PTSD and Women

Post-Traumatic Stress Disorder (PTSD), develops after a person is exposed to severe trauma. Although PTSD is often associated with combat, it can occur following any severe trauma, such as a natural disaster, terrorist incident, serious accident, personal assault, mass violence or sudden death of a loved one.

People who develop PTSD may experience disturbing memories or nightmares that cause them to relieve the traumatic incident time and time again. Most people recover from the traumatic event, but some remain depressed or anxious for many months, or even years.

PTSD affects both genders, but it affects women differently. Men are more likely to experience severe trauma, but women have a higher likelihood of developing symptoms of PTSD.

How PTSD Affects Women

Studies indicate that at least half of all women will experience some type of trauma at least one time during their life, and sexual assault is the most common form. Women are more likely than men to be neglected or sexually abused as children, and also have a substantially higher rate of domestic violence as adults.

According to the U.S. Department of Veterans Affairs National Center for PTSD, women who develop PTSD as a result of sexual violence experience symptoms similar to those of male combat victims.

Women in the Military

Although the number of women in combat has increased in recent years, female soldiers are still greatly outnumbered by men. However, statistics indicate that women in the military are more likely to be sexually assaulted, which means that many female soldiers experience dual trauma.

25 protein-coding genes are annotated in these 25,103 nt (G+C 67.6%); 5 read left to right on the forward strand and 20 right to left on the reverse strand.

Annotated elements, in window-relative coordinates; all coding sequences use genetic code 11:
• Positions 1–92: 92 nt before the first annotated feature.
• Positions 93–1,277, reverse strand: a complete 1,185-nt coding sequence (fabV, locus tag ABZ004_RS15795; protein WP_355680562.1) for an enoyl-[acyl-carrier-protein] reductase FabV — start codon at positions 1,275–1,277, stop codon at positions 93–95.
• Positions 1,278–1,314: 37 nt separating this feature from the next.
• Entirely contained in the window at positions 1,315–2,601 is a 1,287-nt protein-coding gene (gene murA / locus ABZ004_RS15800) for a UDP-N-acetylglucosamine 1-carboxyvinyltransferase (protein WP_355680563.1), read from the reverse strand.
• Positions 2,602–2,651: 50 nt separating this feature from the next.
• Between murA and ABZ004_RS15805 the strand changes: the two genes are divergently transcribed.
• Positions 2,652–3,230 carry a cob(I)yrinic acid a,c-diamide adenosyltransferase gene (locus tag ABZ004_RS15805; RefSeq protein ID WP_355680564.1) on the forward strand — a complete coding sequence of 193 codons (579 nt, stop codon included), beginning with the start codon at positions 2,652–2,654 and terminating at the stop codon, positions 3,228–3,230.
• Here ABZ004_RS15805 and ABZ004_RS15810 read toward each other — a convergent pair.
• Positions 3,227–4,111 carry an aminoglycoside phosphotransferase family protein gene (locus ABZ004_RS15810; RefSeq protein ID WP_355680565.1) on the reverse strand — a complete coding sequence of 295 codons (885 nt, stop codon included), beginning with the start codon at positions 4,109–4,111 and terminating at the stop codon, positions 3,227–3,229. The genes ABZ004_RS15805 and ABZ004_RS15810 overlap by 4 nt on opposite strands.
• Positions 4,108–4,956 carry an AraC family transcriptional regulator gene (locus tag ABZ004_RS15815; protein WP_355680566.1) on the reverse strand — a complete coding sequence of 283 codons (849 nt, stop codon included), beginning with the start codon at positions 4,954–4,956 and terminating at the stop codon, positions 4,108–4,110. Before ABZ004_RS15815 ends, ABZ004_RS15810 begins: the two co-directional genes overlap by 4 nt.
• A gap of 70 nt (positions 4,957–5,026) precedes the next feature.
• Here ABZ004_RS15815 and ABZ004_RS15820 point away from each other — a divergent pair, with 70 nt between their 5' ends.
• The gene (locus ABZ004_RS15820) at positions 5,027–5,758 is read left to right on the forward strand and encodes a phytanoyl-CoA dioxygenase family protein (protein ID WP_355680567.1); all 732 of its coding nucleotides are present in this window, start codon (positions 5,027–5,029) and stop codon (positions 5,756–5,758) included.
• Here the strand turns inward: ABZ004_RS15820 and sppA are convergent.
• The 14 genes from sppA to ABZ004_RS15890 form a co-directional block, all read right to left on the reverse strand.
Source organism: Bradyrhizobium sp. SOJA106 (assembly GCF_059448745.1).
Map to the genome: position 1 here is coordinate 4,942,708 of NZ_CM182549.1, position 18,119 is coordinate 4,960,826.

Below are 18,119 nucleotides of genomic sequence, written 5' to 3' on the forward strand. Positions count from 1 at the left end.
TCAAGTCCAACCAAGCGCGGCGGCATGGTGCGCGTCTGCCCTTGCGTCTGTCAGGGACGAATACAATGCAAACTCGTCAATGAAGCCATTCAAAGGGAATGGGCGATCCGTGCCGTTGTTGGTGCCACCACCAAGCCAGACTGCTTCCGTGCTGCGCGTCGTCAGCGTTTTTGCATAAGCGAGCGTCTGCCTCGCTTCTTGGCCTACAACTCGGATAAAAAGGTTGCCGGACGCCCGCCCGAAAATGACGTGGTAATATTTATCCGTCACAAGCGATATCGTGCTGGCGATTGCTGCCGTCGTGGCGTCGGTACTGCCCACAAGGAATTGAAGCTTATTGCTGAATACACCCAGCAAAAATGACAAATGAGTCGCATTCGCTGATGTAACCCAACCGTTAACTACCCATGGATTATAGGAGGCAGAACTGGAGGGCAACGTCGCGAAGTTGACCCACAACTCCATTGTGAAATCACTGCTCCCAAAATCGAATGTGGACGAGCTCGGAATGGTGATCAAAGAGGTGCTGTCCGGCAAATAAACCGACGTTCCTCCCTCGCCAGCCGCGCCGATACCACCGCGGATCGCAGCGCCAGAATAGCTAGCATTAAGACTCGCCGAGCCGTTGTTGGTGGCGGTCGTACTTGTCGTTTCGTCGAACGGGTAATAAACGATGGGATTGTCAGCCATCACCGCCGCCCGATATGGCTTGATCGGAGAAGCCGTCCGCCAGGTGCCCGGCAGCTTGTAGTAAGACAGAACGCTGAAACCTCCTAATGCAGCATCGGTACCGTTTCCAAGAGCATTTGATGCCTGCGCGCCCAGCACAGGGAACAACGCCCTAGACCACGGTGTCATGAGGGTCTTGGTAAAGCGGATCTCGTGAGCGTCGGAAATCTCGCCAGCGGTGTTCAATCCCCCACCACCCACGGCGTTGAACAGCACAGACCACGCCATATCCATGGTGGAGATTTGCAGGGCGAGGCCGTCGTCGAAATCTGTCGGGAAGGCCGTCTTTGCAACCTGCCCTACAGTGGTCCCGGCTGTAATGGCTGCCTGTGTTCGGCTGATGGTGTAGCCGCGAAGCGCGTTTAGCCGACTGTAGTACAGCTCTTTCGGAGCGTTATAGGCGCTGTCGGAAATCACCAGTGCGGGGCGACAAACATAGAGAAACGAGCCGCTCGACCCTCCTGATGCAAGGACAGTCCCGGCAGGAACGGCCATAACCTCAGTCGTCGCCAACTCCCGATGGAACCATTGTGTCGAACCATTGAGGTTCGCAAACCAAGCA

How PTSD Affects Women Differently

Male PTSD sufferers frequently experience severe hostility and anger issues, while women with PTSD are more likely to develop severe depression or anxiety. Although men tend to turn to substance abuse more often as a means of coping with trauma, women can also develop issues with drug and alcohol addiction.

Women may develop trust issues that interfere with personal relationships. They may face difficulties at work, and they may struggle with parenting. They may feel numb and detached from other people, and like their male counterparts, they may have severe insomnia or other sleep problems.

Not all women who experience trauma will develop PTSD, but symptoms are more likely if:

  • Injury occurred during the traumatic event.
  • Other stresses were present following the event.
  • The trauma victim had a history of depression, anxiety or other mental health issues.
  • The event was very severe or life-threatening.
  • The trauma involved sexual attack or rape.
  • The victim lacks supportive friends and family.

Treatment for PTSD in Women

Female PTSD sufferers have many good options for treatment, yet many women are unaware that they have the disorder and others choose not to seek help.

Antidepressants help many women with symptoms of anxiety or depression associated with PTSD. Various forms post-traumatic stress disorder treatment, including talk therapy, Eye Movement Desensitization and Reprocessing (EMDR) and Cognitive Behavioral Therapy (CBT), are highly effective.

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